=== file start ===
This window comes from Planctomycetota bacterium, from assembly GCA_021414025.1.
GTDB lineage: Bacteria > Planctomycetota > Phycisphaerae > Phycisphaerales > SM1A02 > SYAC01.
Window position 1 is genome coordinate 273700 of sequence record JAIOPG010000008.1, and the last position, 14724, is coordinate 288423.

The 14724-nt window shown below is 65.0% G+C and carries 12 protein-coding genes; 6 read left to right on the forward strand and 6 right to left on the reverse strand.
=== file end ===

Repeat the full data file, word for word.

This window comes from Planctomycetota bacterium, from assembly GCA_021414025.1.
GTDB lineage: Bacteria > Planctomycetota > Phycisphaerae > Phycisphaerales > SM1A02 > SYAC01.
Window position 1 is genome coordinate 273700 of sequence record JAIOPG010000008.1, and the last position, 14724, is coordinate 288423.

The 14724-nt window shown below is 65.0% G+C and carries 12 protein-coding genes; 6 read left to right on the forward strand and 6 right to left on the reverse strand.